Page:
Learning to Trust You
I just wanted to share a verse, if that’s ok. It’s from John 11 in the New Living Translation.
And he told them plainly, “Lazarus is dead and for your sake I am glad I wasn’t there, because this will give you another opportunity to believe in me. Come let’s go see him.”
It’s just that really stuck out with me that another opportunity to believe in Him, every day we’re given, more and more opportunities to believe.
If you can kind of understand your own life as being similar to those of our little shadows, our little children. You can understand what she just read and how Jesus was thinking about all the children that He was dealing with.
Ya know, I think about Elias over here. He’s got a lot of opinions. Ya know, he’s just cute as a button, but he has his thoughts about what he wants. You can see it from here. It's just in his eyes. He wants what he wants. He's going to lean that way into it, and he's going to be upset if he doesn't get it. And he’s going to listen to this tape in a few years probably. But he has this glint in his eye where he knows exactly what it is that he wants and he is going to lean into that. He’s going to have opinions and his head is not going to look where it is supposed to look, and he will be off somewhere else, forcefully applying himself. And the process of parenting is to take his face and hold it so that he is no longer in control to apply guidance and character direction by letting him know that he is not in control of his own circumstances, he is not God, and he doesn't have the right to just decide what he wants and get it when he wants it.
So, the process of molding a young child so that they become soft and become trusting sometimes means that our wills have to be overcome. Our wills have to be challenged, and the harder case we are, the more that God needs to do that with us. In the case of Lazarus, what a tragedy God allowed to happen – a terrible tragedy. A precious man, Lazarus, died. Jesus said, “I'm glad he died.” That's the process that God takes us through. We go through a long time in our lives – depending on how stiff-willed we are, how stiff-necked we are.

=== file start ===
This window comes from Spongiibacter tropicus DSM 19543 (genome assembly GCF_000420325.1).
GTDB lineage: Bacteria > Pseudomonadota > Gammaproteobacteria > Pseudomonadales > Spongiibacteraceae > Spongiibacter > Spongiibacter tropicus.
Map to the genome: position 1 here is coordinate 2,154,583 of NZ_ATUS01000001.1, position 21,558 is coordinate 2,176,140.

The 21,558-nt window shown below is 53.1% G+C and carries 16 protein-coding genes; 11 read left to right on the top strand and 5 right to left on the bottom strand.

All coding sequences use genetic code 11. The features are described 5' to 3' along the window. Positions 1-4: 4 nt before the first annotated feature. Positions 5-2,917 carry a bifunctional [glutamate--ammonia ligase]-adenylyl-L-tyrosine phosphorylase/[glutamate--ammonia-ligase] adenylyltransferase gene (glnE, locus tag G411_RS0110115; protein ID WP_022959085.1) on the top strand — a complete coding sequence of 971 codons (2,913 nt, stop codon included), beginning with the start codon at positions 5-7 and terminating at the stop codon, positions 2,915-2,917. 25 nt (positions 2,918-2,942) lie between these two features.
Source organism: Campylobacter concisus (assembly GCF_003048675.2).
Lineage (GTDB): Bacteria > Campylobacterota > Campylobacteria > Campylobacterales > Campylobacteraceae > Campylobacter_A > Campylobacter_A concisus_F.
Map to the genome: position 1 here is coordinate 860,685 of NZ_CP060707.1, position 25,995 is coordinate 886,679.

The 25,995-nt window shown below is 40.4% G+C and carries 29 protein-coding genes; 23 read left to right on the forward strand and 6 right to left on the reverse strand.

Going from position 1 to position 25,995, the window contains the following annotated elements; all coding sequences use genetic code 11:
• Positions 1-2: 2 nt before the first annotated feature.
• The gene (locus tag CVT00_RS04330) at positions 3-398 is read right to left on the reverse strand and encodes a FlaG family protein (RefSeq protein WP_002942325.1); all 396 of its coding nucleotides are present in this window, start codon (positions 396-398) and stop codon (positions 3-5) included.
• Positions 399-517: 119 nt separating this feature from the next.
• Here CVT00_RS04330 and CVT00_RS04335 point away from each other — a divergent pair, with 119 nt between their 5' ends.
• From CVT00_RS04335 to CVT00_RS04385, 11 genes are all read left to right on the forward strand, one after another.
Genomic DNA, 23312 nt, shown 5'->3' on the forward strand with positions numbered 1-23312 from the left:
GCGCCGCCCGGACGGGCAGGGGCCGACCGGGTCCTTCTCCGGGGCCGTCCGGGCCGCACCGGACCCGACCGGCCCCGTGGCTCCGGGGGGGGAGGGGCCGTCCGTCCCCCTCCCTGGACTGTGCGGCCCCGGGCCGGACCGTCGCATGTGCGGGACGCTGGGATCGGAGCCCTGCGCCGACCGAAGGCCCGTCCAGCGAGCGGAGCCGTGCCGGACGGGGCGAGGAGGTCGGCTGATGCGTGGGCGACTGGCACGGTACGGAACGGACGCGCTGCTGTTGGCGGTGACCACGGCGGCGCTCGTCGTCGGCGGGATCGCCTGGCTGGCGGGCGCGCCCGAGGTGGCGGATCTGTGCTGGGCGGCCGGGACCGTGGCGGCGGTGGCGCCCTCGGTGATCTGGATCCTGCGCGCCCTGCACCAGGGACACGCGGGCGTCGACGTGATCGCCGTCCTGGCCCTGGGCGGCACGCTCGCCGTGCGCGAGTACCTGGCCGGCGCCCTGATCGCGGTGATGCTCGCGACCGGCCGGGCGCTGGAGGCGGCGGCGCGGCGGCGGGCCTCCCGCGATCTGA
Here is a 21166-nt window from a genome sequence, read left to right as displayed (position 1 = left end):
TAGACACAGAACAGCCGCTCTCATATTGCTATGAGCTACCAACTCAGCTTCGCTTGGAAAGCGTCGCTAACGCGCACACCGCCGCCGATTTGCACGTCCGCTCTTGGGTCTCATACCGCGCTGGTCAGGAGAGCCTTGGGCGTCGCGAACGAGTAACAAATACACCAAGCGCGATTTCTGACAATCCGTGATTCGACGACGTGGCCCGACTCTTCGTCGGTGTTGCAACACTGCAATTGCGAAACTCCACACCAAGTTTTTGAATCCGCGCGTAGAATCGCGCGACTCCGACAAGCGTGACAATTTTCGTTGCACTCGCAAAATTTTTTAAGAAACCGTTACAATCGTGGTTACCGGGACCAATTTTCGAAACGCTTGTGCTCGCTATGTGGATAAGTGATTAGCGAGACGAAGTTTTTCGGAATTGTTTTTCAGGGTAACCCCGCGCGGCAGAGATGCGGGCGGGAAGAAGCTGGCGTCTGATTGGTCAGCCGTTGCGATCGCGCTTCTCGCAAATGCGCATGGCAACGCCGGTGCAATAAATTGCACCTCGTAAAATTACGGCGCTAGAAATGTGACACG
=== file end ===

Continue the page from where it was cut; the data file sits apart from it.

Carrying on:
We go through a long time in our lives where we just say to God, “That's not okay with me. That’s not okay with me. I don't like that. That’s not okay with me. I don't want that. That's not okay.” And God has got to take our little chins and force the look in the eye, take our hands and pry it off the thing we are grabbing on to and then hold it there, while He sings to us!
“Wait a minute! Contradiction! You’re using violence to steal from me what is rightfully MY thing, and then You are singing to me. This is a contradiction. I don't buy this. There is something wrong with this.” But that’s what God does to us. He pries our hand away from our self-will and our foolishness and all of our pride and arrogance and all of our “demands” that are based on such low-level thinking anyway! He pries our hand off of it and He holds it down... and then He SINGS to us, with gentleness and love and kindness. He is not being mean, as the song said. He is not being hard or mean to us. That's not the nature of His character. He is just simply saying to us, “You don't really know what is best.”
“It's not okay with me! It’s not okay with me!” And as time passes and circumstances happen and Lazarus dies and these things happen to us, we begin to learn how to say, “It's okay now. It’s okay now. I didn't like it, I didn't want it, I still don't totally understand it, but because I trust Your sovereignty and I trust Your wisdom and I trust Your careful attention to every detail in my life. And I know that You desperately love me and You know more than I do what is going on here. It wasn't okay, but now it's okay!!! I still don't understand it, but it's okay now. It’s okay now.”
That's how we train our children to learn the trusting process: by singing to them while we overcome their self-will. And then we allow them to come to understand that “It is okay. It really is okay.” “I don't have to have what I think I want, the instant I want it.” That God knows better than we do. And as parents, we know better than our children do, believe it or not. They’re sure that they know best :) But that's just the nature of childhood and the nature of growing up – is that we learn how to say, “It wasn't okay, it wasn't okay, but it's okay now. I didn't get what I thought I wanted, but it really is okay, because I trust My Father. I know He loves me, and I know He is desperately involved in the details and able to do anything far beyond what we could ever ask for or imagine. It's okay now. I let go of it. I worship, rather than defy.”
“For your sake I'm glad that he died, because you are learning how to trust Me now. Nothing is impossible for those who trust.”